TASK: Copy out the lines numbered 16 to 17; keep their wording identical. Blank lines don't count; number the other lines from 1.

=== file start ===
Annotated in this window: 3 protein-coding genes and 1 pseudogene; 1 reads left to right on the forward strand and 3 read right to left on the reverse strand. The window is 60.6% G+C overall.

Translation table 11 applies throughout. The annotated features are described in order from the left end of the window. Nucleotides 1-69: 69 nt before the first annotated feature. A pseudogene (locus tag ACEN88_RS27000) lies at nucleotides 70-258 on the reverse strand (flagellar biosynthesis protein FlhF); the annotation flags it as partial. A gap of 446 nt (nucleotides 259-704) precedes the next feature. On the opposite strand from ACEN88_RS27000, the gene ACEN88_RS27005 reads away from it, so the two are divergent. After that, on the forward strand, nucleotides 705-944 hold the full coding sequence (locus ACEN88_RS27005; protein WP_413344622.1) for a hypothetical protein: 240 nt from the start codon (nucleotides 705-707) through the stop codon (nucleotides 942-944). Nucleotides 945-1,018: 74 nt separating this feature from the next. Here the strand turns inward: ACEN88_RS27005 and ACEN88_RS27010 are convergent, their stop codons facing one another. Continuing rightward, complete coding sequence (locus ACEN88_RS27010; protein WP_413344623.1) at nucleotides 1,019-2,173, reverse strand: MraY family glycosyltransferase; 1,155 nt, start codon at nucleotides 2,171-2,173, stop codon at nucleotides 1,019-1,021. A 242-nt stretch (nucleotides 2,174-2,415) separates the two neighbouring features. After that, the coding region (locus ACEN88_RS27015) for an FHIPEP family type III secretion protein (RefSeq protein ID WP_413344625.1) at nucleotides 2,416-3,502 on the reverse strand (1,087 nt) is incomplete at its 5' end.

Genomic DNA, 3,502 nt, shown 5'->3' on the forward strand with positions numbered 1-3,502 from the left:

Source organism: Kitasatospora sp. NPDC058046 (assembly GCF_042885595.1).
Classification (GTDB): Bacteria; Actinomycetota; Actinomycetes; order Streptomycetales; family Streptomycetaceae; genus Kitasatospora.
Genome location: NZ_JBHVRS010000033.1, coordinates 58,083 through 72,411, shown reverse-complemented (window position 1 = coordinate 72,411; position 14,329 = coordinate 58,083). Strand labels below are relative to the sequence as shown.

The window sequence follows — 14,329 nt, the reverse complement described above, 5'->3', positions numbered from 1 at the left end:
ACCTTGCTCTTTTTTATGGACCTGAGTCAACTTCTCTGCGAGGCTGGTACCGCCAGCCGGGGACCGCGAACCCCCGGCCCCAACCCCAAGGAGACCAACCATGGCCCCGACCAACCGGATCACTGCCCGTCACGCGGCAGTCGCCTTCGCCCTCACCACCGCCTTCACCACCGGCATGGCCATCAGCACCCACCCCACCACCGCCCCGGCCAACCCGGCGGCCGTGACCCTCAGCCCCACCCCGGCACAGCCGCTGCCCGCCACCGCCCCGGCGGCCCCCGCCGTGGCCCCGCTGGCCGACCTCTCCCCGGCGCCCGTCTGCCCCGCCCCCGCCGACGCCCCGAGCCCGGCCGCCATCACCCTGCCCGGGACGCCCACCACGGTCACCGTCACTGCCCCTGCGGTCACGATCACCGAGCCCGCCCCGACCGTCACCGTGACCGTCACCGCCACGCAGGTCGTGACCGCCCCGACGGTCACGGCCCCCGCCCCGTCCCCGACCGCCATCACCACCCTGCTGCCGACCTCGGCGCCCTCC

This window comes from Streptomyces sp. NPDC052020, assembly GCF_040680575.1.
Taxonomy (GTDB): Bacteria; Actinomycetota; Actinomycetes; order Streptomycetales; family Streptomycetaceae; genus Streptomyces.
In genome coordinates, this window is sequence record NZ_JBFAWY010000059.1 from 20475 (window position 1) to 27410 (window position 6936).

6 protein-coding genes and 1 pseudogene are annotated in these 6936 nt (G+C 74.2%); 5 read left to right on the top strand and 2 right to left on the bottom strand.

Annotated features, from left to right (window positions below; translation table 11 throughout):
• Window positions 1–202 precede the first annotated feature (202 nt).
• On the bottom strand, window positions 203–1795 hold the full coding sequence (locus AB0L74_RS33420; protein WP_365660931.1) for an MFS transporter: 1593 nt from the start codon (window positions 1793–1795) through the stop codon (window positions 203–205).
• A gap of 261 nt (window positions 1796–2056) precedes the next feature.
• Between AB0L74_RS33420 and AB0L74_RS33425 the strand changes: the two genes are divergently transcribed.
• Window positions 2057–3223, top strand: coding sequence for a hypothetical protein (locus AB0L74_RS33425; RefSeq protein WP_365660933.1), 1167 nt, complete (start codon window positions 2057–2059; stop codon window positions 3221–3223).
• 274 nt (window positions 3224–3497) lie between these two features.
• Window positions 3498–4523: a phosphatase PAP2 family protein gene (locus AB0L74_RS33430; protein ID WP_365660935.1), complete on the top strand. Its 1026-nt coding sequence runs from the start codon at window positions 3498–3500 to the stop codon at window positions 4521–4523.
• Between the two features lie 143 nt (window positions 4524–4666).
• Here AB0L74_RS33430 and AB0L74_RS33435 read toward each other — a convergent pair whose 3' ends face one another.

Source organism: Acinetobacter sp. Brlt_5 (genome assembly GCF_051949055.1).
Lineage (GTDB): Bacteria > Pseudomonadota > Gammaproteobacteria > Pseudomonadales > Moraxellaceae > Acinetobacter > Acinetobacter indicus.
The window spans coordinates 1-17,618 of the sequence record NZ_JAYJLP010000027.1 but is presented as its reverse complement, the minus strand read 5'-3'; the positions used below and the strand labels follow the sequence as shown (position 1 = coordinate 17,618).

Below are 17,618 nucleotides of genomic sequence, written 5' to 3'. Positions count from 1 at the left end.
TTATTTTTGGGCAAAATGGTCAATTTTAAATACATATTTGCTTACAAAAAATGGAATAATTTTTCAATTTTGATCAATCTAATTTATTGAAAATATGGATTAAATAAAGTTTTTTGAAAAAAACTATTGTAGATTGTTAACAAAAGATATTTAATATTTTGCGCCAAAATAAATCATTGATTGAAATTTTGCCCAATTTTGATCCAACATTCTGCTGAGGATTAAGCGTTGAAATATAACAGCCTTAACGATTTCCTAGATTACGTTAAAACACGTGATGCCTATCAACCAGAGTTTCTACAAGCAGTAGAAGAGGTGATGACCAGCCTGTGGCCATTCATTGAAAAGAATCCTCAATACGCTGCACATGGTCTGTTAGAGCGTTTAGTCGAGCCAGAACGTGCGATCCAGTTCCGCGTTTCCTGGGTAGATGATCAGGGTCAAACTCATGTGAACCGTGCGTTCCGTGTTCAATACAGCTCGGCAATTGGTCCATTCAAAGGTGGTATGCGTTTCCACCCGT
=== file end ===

• A gap of 261 nt (window positions 1796–2056) precedes the next feature.
• Between AB0L74_RS33420 and AB0L74_RS33425 the strand changes: the two genes are divergently transcribed.